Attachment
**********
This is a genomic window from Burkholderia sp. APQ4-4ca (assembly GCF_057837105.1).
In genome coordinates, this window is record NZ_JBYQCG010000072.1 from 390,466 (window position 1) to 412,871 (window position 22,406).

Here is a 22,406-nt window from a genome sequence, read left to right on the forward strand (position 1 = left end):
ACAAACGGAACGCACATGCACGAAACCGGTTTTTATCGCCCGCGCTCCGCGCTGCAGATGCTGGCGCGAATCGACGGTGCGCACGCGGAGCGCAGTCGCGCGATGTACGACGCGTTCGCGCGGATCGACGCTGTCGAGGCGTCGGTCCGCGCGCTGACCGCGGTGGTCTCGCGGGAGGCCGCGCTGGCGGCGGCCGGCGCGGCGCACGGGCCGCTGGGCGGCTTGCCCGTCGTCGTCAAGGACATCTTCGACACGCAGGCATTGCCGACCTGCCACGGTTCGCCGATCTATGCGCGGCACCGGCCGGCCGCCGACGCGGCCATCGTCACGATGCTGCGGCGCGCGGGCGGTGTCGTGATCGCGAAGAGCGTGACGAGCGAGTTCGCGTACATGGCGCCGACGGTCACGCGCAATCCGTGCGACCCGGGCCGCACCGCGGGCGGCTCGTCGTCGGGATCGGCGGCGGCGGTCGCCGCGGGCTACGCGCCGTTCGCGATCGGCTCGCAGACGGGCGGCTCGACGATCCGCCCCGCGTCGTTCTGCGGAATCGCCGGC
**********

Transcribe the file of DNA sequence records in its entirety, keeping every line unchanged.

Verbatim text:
This is a genomic window from Burkholderia sp. APQ4-4ca (assembly GCF_057837105.1).
In genome coordinates, this window is record NZ_JBYQCG010000072.1 from 390,466 (window position 1) to 412,871 (window position 22,406).

Here is a 22,406-nt window from a genome sequence, read left to right on the forward strand (position 1 = left end):
ACAAACGGAACGCACATGCACGAAACCGGTTTTTATCGCCCGCGCTCCGCGCTGCAGATGCTGGCGCGAATCGACGGTGCGCACGCGGAGCGCAGTCGCGCGATGTACGACGCGTTCGCGCGGATCGACGCTGTCGAGGCGTCGGTCCGCGCGCTGACCGCGGTGGTCTCGCGGGAGGCCGCGCTGGCGGCGGCCGGCGCGGCGCACGGGCCGCTGGGCGGCTTGCCCGTCGTCGTCAAGGACATCTTCGACACGCAGGCATTGCCGACCTGCCACGGTTCGCCGATCTATGCGCGGCACCGGCCGGCCGCCGACGCGGCCATCGTCACGATGCTGCGGCGCGCGGGCGGTGTCGTGATCGCGAAGAGCGTGACGAGCGAGTTCGCGTACATGGCGCCGACGGTCACGCGCAATCCGTGCGACCCGGGCCGCACCGCGGGCGGCTCGTCGTCGGGATCGGCGGCGGCGGTCGCCGCGGGCTACGCGCCGTTCGCGATCGGCTCGCAGACGGGCGGCTCGACGATCCGCCCCGCGTCGTTCTGCGGAATCGCCGGC